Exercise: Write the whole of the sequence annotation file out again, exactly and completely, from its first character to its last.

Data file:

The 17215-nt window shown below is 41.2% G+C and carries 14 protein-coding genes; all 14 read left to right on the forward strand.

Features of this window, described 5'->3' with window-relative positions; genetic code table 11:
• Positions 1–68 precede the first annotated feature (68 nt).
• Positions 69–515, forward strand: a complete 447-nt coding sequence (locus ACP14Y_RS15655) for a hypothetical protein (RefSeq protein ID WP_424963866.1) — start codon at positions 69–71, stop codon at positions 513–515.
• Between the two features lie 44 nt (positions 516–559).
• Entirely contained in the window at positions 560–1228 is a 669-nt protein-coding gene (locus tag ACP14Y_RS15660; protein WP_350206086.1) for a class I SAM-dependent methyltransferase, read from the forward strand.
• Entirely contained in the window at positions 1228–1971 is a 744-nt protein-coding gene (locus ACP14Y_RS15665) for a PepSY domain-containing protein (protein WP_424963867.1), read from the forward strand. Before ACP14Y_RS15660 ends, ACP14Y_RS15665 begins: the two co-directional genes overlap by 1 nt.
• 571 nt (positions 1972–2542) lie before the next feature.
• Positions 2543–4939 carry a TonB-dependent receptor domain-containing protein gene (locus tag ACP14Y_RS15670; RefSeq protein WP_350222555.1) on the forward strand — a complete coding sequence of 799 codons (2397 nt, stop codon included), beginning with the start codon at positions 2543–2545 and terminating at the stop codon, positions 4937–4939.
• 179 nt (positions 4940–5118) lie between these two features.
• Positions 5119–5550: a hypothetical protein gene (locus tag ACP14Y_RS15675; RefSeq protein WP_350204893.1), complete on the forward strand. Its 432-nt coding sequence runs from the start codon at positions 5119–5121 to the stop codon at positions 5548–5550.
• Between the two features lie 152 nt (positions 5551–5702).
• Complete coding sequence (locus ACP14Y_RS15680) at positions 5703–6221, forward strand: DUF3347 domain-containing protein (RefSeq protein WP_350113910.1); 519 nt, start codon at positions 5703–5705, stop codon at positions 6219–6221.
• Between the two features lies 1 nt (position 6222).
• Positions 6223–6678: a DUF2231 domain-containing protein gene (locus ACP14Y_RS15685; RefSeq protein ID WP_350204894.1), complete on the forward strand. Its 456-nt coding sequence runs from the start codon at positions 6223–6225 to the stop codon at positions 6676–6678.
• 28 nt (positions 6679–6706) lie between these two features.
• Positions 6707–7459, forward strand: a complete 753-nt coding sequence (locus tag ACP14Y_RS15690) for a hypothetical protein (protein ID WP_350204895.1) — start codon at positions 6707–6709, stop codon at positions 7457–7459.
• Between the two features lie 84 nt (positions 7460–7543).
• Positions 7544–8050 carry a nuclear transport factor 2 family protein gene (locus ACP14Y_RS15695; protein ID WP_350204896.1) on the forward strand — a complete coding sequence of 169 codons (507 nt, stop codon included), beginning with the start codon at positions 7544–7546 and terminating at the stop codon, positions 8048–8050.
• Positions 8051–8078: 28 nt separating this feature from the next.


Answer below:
The 17215-nt window shown below is 41.2% G+C and carries 14 protein-coding genes; all 14 read left to right on the forward strand.

Features of this window, described 5'->3' with window-relative positions; genetic code table 11:
• Positions 1–68 precede the first annotated feature (68 nt).
• Positions 69–515, forward strand: a complete 447-nt coding sequence (locus ACP14Y_RS15655) for a hypothetical protein (RefSeq protein ID WP_424963866.1) — start codon at positions 69–71, stop codon at positions 513–515.
• Between the two features lie 44 nt (positions 516–559).
• Entirely contained in the window at positions 560–1228 is a 669-nt protein-coding gene (locus tag ACP14Y_RS15660; protein WP_350206086.1) for a class I SAM-dependent methyltransferase, read from the forward strand.
• Entirely contained in the window at positions 1228–1971 is a 744-nt protein-coding gene (locus ACP14Y_RS15665) for a PepSY domain-containing protein (protein WP_424963867.1), read from the forward strand. Before ACP14Y_RS15660 ends, ACP14Y_RS15665 begins: the two co-directional genes overlap by 1 nt.
• 571 nt (positions 1972–2542) lie before the next feature.
• Positions 2543–4939 carry a TonB-dependent receptor domain-containing protein gene (locus tag ACP14Y_RS15670; RefSeq protein WP_350222555.1) on the forward strand — a complete coding sequence of 799 codons (2397 nt, stop codon included), beginning with the start codon at positions 2543–2545 and terminating at the stop codon, positions 4937–4939.
• 179 nt (positions 4940–5118) lie between these two features.
• Positions 5119–5550: a hypothetical protein gene (locus tag ACP14Y_RS15675; RefSeq protein WP_350204893.1), complete on the forward strand. Its 432-nt coding sequence runs from the start codon at positions 5119–5121 to the stop codon at positions 5548–5550.
• Between the two features lie 152 nt (positions 5551–5702).
• Complete coding sequence (locus ACP14Y_RS15680) at positions 5703–6221, forward strand: DUF3347 domain-containing protein (RefSeq protein WP_350113910.1); 519 nt, start codon at positions 5703–5705, stop codon at positions 6219–6221.
• Between the two features lies 1 nt (position 6222).
• Positions 6223–6678: a DUF2231 domain-containing protein gene (locus ACP14Y_RS15685; RefSeq protein ID WP_350204894.1), complete on the forward strand. Its 456-nt coding sequence runs from the start codon at positions 6223–6225 to the stop codon at positions 6676–6678.
• 28 nt (positions 6679–6706) lie between these two features.
• Positions 6707–7459, forward strand: a complete 753-nt coding sequence (locus tag ACP14Y_RS15690) for a hypothetical protein (protein ID WP_350204895.1) — start codon at positions 6707–6709, stop codon at positions 7457–7459.
• Between the two features lie 84 nt (positions 7460–7543).
• Positions 7544–8050 carry a nuclear transport factor 2 family protein gene (locus ACP14Y_RS15695; protein ID WP_350204896.1) on the forward strand — a complete coding sequence of 169 codons (507 nt, stop codon included), beginning with the start codon at positions 7544–7546 and terminating at the stop codon, positions 8048–8050.
• Positions 8051–8078: 28 nt separating this feature from the next.